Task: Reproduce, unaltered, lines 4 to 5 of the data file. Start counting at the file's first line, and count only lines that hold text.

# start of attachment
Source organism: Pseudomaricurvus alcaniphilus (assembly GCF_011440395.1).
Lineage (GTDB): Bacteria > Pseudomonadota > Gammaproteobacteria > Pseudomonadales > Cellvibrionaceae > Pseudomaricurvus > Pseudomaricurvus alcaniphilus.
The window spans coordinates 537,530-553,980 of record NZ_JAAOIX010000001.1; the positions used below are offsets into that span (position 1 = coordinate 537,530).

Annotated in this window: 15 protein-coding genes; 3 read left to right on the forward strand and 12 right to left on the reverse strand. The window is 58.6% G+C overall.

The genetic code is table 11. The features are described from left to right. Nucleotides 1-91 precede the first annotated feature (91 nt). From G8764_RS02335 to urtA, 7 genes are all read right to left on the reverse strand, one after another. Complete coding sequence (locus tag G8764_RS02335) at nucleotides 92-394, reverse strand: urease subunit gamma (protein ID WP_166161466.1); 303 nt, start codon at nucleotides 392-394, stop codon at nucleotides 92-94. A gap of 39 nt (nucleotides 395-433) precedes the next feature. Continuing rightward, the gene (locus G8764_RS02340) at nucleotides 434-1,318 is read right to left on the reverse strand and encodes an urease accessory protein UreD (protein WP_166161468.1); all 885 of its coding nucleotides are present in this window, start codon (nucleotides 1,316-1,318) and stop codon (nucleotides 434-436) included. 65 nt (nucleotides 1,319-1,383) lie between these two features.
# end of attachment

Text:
Annotated in this window: 15 protein-coding genes; 3 read left to right on the forward strand and 12 right to left on the reverse strand. The window is 58.6% G+C overall.

The genetic code is table 11. The features are described from left to right. Nucleotides 1-91 precede the first annotated feature (91 nt). From G8764_RS02335 to urtA, 7 genes are all read right to left on the reverse strand, one after another. Complete coding sequence (locus tag G8764_RS02335) at nucleotides 92-394, reverse strand: urease subunit gamma (protein ID WP_166161466.1); 303 nt, start codon at nucleotides 392-394, stop codon at nucleotides 92-94. A gap of 39 nt (nucleotides 395-433) precedes the next feature. Continuing rightward, the gene (locus G8764_RS02340) at nucleotides 434-1,318 is read right to left on the reverse strand and encodes an urease accessory protein UreD (protein WP_166161468.1); all 885 of its coding nucleotides are present in this window, start codon (nucleotides 1,316-1,318) and stop codon (nucleotides 434-436) included. 65 nt (nucleotides 1,319-1,383) lie between these two features.